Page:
Music Shop Music
Galerie Thomas Fuchs, Stuttgart
From Oct 23 to Nov 21, 2020, Galerie Thomas Fuchs holds its first solo exhibition of British artist Danny Romeril ( born in 1996 in Jersey, GB; lives and works in London, GB ).
Many of Danny Romeril’s paintings revolve around the theme of music, with jazz musicians playing a particularly important role in his oeuvre. For his latest series, however, the artist concentrates solely on instruments displayed in a fictional music store and refrains from the presence of any figures. The contrast between musical instruments and their missing players is reflected in the equally strong contrast between the presence and absence of music.
In "Norman’s music" the viewer looks through a shop window at an array of various guitars, brass instruments and drums. The implied depth of the corner window turns into a flat distortion of the display. Saturated Primary colors set the tone of the painting: the deep blue storefront frames the yellow brass instruments, which are presented on red cloth. The green background highlights the hanging guitars, which vary in form and color. Although the work is in fact a still life, Romeril's rough and dynamic brushstrokes turn the instruments into living objects. A certain vibrancy erupts from the objects as if they are simply waiting to be played again and thus turning into a visual placeholder for the music.
Danny Romeril’s paintings often have thick layers of paint that create an almost three-dimensional effect and contrast the rather flat depictions of the motifs. Especially the use of paper and pieces of canvas, among other things, which are sometimes applied by Romeril to the canvas as collage, creates layers and contours that break up the two-dimensional depictions. In "Original hard shell case" chunky color stripes run in the background, which gives the painting a rough structure. Bold contours separate the guitar case from the pastose surface. Not light and shadow, but color indicates the highlights and depths of the motifs. Fast and intuitive brushstrokes make up the shapes and forms of the objects and give them a sense of restlessness.
After painting figures and musicians, a music store closed during the lockdown has become an inspiring approach to the transition to still life painting. The four ink drawings of the exhibition document Romeril's work with the genre. Stacked, hanging, leaning and standing - Romeril's instruments seem to have a life of their own. Whether flute, harp or accordion, the ink drawings with their combination of different objects interacting with each other have become a key element in Danny Romeril's work.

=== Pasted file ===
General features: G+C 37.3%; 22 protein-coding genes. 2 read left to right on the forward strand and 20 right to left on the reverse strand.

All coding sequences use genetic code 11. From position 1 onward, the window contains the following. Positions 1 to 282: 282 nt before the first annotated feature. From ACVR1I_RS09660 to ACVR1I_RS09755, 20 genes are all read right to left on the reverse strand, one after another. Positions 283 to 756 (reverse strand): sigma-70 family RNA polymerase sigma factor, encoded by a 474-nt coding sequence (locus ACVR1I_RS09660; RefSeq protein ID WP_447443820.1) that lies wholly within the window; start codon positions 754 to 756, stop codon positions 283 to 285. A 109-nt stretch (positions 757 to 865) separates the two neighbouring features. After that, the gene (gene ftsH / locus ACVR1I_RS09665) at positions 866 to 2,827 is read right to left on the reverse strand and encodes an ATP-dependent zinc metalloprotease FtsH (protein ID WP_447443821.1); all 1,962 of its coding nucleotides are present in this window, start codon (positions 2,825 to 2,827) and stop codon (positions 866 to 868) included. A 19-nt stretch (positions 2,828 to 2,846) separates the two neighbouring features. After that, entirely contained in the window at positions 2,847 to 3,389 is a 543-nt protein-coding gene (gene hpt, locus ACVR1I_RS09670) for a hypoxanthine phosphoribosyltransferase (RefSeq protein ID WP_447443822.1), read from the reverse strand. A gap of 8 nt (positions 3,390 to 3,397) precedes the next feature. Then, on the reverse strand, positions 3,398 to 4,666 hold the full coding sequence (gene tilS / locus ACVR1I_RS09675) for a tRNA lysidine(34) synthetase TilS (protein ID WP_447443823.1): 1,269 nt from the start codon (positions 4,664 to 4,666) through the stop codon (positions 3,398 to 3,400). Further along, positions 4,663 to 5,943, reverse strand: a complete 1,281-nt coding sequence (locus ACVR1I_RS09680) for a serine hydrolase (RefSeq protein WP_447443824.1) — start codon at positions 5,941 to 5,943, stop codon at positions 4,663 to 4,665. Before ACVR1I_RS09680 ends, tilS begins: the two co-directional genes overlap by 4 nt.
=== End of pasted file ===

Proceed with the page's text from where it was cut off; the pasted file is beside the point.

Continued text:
For his exhibition "Music shop music" Danny Romeril invites us to a somewhat paradoxical music shop that is full of music and at the same time there is none. The eerie scene of "Window display Reflected city" shows five instruments that are almost forgotten in the music store window. The street and the full moon are reflected in the window showing life outside of the shop, while the instruments look outside almost longingly to be a part of it. Through the use of collage, Danny Romeril creates an inner and outer world in the picture: the window frame and the moon reflection form a transparent barrier to the musical instruments, which as a result are moved further into the painting. They are trapped behind the window and become silent, unnoticed observes of the life outside.
Danny Romeril's depiction of musical instruments captures the current atmosphere. The instruments, which eagerly want to be played, remain in suspension, are silenced and in a moment of unclear stagnation. The liveliness of the color and the dynamic brushstrokes contain an underlining restlessness to continue or to move forward and in some way play the music that cannot be heard.